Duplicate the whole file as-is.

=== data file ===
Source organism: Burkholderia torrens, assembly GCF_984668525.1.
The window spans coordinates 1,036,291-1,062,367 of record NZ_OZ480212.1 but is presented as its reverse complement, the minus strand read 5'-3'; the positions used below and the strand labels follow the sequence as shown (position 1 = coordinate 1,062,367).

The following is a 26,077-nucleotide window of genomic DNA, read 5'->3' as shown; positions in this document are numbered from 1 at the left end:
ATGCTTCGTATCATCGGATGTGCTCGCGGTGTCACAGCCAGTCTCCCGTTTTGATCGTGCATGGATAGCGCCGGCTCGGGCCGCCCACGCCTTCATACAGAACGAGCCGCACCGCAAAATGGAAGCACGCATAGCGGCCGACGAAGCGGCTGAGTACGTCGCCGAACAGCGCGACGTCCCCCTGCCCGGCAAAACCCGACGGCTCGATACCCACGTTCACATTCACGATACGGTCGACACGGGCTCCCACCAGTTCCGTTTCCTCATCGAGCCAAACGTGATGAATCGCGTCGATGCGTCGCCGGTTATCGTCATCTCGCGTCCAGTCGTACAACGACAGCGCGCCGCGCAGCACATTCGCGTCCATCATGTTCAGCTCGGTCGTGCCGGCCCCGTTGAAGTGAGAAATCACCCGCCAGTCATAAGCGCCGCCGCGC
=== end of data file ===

Source organism: Burkholderia torrens, assembly GCF_984668525.1.
The window spans coordinates 1,036,291-1,062,367 of record NZ_OZ480212.1 but is presented as its reverse complement, the minus strand read 5'-3'; the positions used below and the strand labels follow the sequence as shown (position 1 = coordinate 1,062,367).

The following is a 26,077-nucleotide window of genomic DNA, read 5'->3' as shown; positions in this document are numbered from 1 at the left end:
ATGCTTCGTATCATCGGATGTGCTCGCGGTGTCACAGCCAGTCTCCCGTTTTGATCGTGCATGGATAGCGCCGGCTCGGGCCGCCCACGCCTTCATACAGAACGAGCCGCACCGCAAAATGGAAGCACGCATAGCGGCCGACGAAGCGGCTGAGTACGTCGCCGAACAGCGCGACGTCCCCCTGCCCGGCAAAACCCGACGGCTCGATACCCACGTTCACATTCACGATACGGTCGACACGGGCTCCCACCAGTTCCGTTTCCTCATCGAGCCAAACGTGATGAATCGCGTCGATGCGTCGCCGGTTATCGTCATCTCGCGTCCAGTCGTACAACGACAGCGCGCCGCGCAGCACATTCGCGTCCATCATGTTCAGCTCGGTCGTGCCGGCCCCGTTGAAGTGAGAAATCACCCGCCAGTCATAAGCGCCGCCGCGC